His third question was: what if they don’t believe me?
Again, many young leaders today struggle with the same type of question. They have doubts about how people are going to respond when they present a grand vision. What it takes to overcome this is providing the evidence and the rationale to help them address their doubts.

In Moses’ story, God provided validation through a series of miracles that convinced even the most skeptic people. "

I guess this is where I am struggling. I run out of confidence whenever I try to present a new way of doing things... like, say, not gulping down food in 10 seconds at meal time. Or when I reveal a grand plan for our family - like say, a family vacation to Montreal. I struggle with 'my people's' negative responses. I need God to validate my leadership with a series of miracles ...

Errrhm, maybe He has already been throwing miracle after miracle at us, and we've missed them being all self-absorbed?
He probably has.
He's probably tired of doing great and spectacular things to an audience that keeps missing the ah ha moment.

Nah. He's not tired. He's God. He can't get tired of doing things.
Dear God, You are validating my role in my kids' life aren't you? You are probably doing the odd miracle here and there, and we're just missing it, aren't we? Please open our eyes to see and our hearts to hear all that you have for us. Thank you for parenting my kids through me. Amen.

Moses’ last response was actually an objection. He felt he wasn’t qualified because he wasn’t a very good public speaker. Many of the Arrow leaders we work with come to us with some sense of not being adequate because they lack in a particular skill.

Moses was actually a very persuasive person – so we know that he could speak. However, for so many years he had not use these skills and he thought he had lost them. God responded to him simply by asking him to trust and that He would find a way by promising words and giving them to Aaron to help out.

How many times have I said, "I am not qualified for this business of raising three alien boys."? I feel I am lacking in that certain skill necessary to get them (us?) through these challenging years. What skill is that?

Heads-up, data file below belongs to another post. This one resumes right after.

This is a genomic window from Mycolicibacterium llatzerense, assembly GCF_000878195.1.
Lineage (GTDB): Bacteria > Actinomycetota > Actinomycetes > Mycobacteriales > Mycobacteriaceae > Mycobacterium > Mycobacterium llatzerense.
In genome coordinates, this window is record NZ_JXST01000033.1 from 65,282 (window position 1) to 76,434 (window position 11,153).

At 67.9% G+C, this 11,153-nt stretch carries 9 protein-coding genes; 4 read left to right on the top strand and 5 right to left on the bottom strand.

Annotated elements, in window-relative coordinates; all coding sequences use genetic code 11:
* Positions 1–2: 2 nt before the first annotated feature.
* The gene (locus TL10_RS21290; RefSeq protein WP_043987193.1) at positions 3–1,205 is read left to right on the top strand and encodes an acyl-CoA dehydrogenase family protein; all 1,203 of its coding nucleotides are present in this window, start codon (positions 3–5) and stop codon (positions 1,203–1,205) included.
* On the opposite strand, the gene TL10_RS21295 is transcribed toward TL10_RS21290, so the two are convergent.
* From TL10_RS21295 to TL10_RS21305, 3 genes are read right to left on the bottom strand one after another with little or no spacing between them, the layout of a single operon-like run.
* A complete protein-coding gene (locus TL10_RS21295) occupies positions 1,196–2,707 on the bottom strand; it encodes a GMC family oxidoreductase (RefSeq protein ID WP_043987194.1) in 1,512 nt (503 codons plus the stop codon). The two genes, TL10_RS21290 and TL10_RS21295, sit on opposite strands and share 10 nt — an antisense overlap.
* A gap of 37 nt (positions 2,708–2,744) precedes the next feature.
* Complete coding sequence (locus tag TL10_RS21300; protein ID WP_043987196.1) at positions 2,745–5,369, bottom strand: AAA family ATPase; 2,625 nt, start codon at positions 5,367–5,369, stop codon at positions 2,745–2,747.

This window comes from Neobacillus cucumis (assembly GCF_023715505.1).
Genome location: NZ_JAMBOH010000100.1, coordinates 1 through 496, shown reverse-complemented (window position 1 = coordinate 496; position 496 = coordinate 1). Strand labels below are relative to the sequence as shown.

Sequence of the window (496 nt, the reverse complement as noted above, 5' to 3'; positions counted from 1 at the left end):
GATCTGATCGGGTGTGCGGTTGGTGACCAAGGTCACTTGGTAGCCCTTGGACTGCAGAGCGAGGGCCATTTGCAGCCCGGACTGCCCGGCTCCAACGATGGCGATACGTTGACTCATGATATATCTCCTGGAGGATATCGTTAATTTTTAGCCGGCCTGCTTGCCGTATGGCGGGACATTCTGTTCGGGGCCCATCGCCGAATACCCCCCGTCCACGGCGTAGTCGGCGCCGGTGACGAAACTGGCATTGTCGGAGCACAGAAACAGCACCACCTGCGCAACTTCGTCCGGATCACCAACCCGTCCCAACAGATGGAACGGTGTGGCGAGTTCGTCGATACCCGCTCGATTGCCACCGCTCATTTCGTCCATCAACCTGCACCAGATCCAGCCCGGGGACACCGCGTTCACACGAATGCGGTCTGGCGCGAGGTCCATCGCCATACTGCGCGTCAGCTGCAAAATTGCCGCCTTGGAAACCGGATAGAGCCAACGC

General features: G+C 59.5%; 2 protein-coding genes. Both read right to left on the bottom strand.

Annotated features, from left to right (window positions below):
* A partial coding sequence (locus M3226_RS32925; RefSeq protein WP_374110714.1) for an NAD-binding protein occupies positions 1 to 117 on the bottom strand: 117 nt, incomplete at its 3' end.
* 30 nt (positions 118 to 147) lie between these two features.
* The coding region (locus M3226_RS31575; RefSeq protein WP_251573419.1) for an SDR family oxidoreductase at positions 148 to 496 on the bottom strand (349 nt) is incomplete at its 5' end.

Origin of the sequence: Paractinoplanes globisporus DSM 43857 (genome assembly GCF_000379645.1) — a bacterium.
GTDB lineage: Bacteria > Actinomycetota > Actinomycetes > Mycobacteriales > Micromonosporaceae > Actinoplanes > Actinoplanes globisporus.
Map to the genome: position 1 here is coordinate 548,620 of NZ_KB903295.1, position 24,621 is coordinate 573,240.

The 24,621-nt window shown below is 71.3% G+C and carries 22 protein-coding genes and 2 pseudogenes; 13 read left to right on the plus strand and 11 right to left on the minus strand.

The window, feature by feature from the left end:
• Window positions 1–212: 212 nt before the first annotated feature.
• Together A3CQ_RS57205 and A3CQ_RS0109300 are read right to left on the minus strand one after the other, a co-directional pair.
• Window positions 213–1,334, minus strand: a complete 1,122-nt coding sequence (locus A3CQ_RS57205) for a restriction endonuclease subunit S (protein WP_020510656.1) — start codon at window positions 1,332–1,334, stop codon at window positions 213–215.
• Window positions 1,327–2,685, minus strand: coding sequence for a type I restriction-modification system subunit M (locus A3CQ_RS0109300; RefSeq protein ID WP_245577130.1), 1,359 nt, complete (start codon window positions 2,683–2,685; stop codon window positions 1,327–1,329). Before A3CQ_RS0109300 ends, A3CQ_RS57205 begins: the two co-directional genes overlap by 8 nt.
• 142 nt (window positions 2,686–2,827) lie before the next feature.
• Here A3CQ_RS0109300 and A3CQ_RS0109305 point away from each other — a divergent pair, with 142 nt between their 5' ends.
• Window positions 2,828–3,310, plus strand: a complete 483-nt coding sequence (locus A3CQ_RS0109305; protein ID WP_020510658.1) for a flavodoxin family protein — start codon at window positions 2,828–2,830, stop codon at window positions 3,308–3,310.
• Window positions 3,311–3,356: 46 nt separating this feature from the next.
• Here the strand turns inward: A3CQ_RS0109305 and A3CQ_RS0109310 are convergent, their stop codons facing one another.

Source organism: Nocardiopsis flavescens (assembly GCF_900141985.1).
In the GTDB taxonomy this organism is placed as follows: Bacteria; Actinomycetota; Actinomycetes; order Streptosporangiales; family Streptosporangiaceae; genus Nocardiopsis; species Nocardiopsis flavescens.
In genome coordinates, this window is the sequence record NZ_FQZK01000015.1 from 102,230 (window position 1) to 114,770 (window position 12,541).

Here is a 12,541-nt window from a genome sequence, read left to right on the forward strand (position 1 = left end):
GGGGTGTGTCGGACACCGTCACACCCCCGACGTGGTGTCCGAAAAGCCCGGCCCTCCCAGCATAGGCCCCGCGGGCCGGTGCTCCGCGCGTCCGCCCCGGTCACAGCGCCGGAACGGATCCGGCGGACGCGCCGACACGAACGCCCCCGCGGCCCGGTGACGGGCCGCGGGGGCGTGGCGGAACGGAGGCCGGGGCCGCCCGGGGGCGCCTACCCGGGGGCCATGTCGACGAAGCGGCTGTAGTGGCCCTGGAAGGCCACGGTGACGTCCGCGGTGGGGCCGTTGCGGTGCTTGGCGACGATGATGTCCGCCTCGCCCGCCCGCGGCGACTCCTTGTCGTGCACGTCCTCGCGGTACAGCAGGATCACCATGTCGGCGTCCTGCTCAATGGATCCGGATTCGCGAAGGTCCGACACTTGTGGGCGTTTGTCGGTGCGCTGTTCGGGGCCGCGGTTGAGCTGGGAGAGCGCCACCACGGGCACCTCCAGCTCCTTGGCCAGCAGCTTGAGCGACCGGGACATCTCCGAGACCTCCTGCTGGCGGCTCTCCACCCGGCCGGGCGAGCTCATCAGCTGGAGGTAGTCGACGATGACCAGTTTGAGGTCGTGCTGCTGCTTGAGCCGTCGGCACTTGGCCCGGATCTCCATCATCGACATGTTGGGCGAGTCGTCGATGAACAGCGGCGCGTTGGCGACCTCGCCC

Well the one that other parents have. The one that keeps their kids from rebelling.
Or doing stupid, dangerous things.
The skill that encourages their kids to excel at whatever they do best.
The skill that allows their homes to be filled with laughter and joy and respect and love even if hard times visit.
That skill that diffuses volatile situations before they get out of hand.
The skill that instinctively knows what boys like to do.
The skill of negotiating.
The skill of persuasiveness.
The skill of discipline.
The skill of being able to cook healthy meals every single day regardless of how the chef is feeling that afternoon.
The skill of unconditional enthusiasm.
The skill of not caring about little things like those bags of grass clippings that were supposed to go to the curb last week and now smell like death.
The skill of being able to talk about Really Important Things without getting all emotional.
The skill of being able to hang out in the garage and give the truck an oil change while talking about exhaust systems and fluid levels to sons who are spellbound by my vast knowledge.

God sent Aaron to give Moses a hand.

And He has given me a couple helpmates too.
"Thank you God for all the people that have been a part of our lives. Thank you for youth workers, uncles, friends. I recognize them as gifts from You, thank you."

Lastly, the devotional ends encouraging us to follow the wisdom of how Moses lead before us:

Assess the situation carefully
Take our fears to God
Listen for his response


Because most of you aren't on Arrow's mailing list, you probably wouldn't have ever read that devotional, and I thought it was a good one. If it applies to me in my tiny little leadership role of parenting The 3 Stooges, it might apply in your live as well...

Three things I'm thankful for:
1. My job
2. Bible stories
3. Wise guys who share their thoughts.